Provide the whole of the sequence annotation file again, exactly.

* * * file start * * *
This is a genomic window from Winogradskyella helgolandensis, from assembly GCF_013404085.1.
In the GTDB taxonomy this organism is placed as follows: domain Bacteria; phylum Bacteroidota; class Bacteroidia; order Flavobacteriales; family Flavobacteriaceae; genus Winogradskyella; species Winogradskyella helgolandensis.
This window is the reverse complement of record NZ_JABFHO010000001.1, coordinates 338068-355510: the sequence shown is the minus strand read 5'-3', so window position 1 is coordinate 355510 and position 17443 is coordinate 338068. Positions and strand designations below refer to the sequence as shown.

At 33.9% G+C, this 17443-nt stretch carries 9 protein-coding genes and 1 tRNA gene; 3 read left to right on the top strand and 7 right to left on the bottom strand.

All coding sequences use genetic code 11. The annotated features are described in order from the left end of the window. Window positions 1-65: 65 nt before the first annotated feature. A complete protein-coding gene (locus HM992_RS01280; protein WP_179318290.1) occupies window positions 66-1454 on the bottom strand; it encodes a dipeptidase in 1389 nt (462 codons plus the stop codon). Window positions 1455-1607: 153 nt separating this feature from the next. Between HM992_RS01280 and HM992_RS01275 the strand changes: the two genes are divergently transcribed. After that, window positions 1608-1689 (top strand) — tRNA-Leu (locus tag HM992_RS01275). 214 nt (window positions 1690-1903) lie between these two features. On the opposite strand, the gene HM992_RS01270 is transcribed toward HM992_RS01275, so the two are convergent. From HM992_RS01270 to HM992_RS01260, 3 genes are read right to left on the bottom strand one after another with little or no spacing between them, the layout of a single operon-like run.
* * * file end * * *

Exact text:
This is a genomic window from Winogradskyella helgolandensis, from assembly GCF_013404085.1.
In the GTDB taxonomy this organism is placed as follows: domain Bacteria; phylum Bacteroidota; class Bacteroidia; order Flavobacteriales; family Flavobacteriaceae; genus Winogradskyella; species Winogradskyella helgolandensis.
This window is the reverse complement of record NZ_JABFHO010000001.1, coordinates 338068-355510: the sequence shown is the minus strand read 5'-3', so window position 1 is coordinate 355510 and position 17443 is coordinate 338068. Positions and strand designations below refer to the sequence as shown.

At 33.9% G+C, this 17443-nt stretch carries 9 protein-coding genes and 1 tRNA gene; 3 read left to right on the top strand and 7 right to left on the bottom strand.

All coding sequences use genetic code 11. The annotated features are described in order from the left end of the window. Window positions 1-65: 65 nt before the first annotated feature. A complete protein-coding gene (locus HM992_RS01280; protein WP_179318290.1) occupies window positions 66-1454 on the bottom strand; it encodes a dipeptidase in 1389 nt (462 codons plus the stop codon). Window positions 1455-1607: 153 nt separating this feature from the next. Between HM992_RS01280 and HM992_RS01275 the strand changes: the two genes are divergently transcribed. After that, window positions 1608-1689 (top strand) — tRNA-Leu (locus tag HM992_RS01275). 214 nt (window positions 1690-1903) lie between these two features. On the opposite strand, the gene HM992_RS01270 is transcribed toward HM992_RS01275, so the two are convergent. From HM992_RS01270 to HM992_RS01260, 3 genes are read right to left on the bottom strand one after another with little or no spacing between them, the layout of a single operon-like run.